2023 Festivals Roundup

This years’ Green Man and End of the Road were our busiest ever. I came away with an overwhelming feeling of positive engagement – not just with with the festival goers who visit our little UKPA booth but also with the bands and management that we worked with (we had more bands/personnel popping in to say hello than we’ve ever had previously).

Folks just had really nice things to say about our work. Particularly at Green Man, where we’ve been established for a while, it’s genuinely a joy to hear that people look forward to visiting our space and seeing what’s new each year. We had some great conversations about music, art and design as well as people even asking technical design or screen printing questions.

And it’s always such a diverse group of folks – old people, young people, people in costume, others dressed in very little, and a whole meltingpot of enthnicities, genders, and indentifiers. It’s testimony to the welcoming environment of these particular festivals that people can be who they choose to be for the weekend. I always really love to see that.

Tommy Davidson Hawley demonstrating screen printing at the UKPA Tent at Green Man Festival 2023

It’s a lot of work for us to do events like these – on top of the energy it takes to create any sort of artwork in the first place. It’s so much nicer when positive interactions return some of that energy back to you.

Of course, from a practical point of view, sales were also good! But sales alone are not sustaining. Sales where people want to support the artist, not just own the object, are key.

UKPA Tent showing Screen Printed gig posters at End of the Road Festival 2023

A couple of cool interactions I’d like to share:

During a quieter spell where Luke and I were manning the booth, a lady was just taking in the artwork when she commented on a poster for Sons of Kemet and we struck up a conversation.

It turns out she was the partner of Shabaka Hutchings, the sax player and founding member of the band. She said that they love to see the work poster artists create in response to the music – not only that but they had Luke’s poster framed in their flat, and had my poster framed on the wall in Shabaka’s mum’s house.

Being fans of the band and Shabaka’s work in general, this was a real buzz for Luke and I and a reminder that our work doesn’t exist in a vacuum. People continue to enjoy the work long after we’ve moved our attention elsewhere, on to stressing about the next thing.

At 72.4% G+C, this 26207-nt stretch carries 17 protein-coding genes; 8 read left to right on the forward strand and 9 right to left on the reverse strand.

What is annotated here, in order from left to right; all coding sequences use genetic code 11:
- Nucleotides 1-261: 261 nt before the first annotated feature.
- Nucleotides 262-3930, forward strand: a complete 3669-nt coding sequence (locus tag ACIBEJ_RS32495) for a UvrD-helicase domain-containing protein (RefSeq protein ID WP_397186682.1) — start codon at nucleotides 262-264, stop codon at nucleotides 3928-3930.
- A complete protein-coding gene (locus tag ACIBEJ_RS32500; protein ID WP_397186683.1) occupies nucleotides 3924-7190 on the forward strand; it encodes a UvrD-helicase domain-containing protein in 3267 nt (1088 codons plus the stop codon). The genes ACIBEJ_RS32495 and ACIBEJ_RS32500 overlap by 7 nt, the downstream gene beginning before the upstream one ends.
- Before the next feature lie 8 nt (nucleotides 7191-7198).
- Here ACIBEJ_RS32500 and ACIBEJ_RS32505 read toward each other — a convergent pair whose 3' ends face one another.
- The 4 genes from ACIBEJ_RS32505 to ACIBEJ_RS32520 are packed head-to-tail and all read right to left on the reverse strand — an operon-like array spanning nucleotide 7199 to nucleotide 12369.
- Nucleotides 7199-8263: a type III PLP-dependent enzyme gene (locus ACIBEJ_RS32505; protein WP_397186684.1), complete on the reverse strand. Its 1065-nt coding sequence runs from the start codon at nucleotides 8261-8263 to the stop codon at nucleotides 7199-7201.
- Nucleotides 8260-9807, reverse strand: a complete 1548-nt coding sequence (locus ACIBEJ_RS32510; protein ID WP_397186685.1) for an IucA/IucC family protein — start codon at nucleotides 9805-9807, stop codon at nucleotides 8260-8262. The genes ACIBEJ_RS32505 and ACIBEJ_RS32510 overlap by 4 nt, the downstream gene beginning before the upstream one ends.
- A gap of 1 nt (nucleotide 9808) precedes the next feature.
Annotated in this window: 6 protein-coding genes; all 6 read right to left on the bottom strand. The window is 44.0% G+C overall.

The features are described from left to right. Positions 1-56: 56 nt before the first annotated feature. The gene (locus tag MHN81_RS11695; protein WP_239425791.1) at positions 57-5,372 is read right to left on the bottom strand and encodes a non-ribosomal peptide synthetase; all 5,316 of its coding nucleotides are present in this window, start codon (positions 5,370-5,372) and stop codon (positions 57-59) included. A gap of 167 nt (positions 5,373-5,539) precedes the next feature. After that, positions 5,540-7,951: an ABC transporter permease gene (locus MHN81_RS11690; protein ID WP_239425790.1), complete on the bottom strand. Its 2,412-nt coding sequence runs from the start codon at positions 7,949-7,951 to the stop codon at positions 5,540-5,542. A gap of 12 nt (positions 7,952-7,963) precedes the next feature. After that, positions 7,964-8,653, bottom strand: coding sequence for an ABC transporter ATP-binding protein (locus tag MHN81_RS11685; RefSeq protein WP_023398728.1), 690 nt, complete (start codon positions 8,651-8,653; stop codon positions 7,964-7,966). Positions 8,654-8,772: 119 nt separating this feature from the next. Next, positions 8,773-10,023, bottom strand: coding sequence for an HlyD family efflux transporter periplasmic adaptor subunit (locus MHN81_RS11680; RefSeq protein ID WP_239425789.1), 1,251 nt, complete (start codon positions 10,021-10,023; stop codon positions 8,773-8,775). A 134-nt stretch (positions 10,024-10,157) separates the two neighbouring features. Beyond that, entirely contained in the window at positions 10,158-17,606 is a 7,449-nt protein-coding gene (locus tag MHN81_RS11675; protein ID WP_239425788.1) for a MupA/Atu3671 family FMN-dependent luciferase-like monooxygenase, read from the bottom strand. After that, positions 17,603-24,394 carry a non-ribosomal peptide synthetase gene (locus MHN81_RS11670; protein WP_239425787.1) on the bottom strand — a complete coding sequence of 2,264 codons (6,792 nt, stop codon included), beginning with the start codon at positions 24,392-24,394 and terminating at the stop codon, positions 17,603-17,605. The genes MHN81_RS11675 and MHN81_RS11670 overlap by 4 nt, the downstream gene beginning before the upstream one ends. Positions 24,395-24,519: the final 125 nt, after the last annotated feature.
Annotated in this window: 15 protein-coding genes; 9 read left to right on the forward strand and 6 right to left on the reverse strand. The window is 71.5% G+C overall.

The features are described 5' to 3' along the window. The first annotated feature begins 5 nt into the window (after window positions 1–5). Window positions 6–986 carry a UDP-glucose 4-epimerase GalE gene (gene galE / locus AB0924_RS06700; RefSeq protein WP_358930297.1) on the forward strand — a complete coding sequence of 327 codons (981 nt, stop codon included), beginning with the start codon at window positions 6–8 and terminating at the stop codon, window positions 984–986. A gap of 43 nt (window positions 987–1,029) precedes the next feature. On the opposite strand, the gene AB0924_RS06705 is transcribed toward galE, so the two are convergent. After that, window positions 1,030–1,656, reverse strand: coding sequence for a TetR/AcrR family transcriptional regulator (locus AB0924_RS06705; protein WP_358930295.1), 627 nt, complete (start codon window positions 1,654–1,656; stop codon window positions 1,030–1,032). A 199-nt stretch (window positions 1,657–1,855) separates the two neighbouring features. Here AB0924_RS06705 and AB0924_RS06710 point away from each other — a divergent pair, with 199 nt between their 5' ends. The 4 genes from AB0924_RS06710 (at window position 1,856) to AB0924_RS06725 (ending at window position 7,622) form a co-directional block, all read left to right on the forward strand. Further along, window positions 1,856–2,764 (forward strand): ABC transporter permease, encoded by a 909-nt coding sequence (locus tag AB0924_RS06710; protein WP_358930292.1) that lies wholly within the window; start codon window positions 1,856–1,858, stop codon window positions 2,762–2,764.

The second interaction was regarding my landscape prints. I always take a few to music festivals as even though not really music related they’re a big part of my practice as an artist.

A young American lady was interested in my ‘Descending Blencathra‘ print and wanted to know whereabouts it was in the UK. I showed her the accompanying map and talked about my love of the Lake District, and a little bit about how I approached the screen printing process. I don’t push for hard sales – it was simply a nice exchange and I wished her a good festival and she went on her way.

On the last day running our booth, an American chap got my attention and explained that it had been his sister I’d been chatting to and that she had not stopped talking about the Blencathra print.

Honestly, just that little exchange – that she had continued to think and talk about the print – has been something I’ve thought about more than a few times since. It’s really nourished and energised me.

Anyway, she had been planning on buying the print but he wanted to get it for her, and after a lovely conversation with him about his travels in the UK, he picked up one of my Nine Standards prints as well.

For me it was a real high point and book-ended what was already a great weekend.

Re-reading back the last few paragraphs, I’m suddenly wary of coming across a tad smug but I feel it’s important to celebrate little moments like these. Being an artist and putting pressure on yourself to make work for self and others can be hard and exhausting at times, so interactions like these really do help with motivation.

Finally, I need to give a proper and heartfelt thank you to my friends and colleagues in our little UKPA collective: Luke Drozd, Tommy Davidson-Hawley, Chris and Alex White, and Paul Kelly.

I think the work we produced this year was absolutely some of our best and I’m super proud of what we’ve collectively created. In fact I made a couple of little online pages where you can see all the work in one place:


Thanks for reading!

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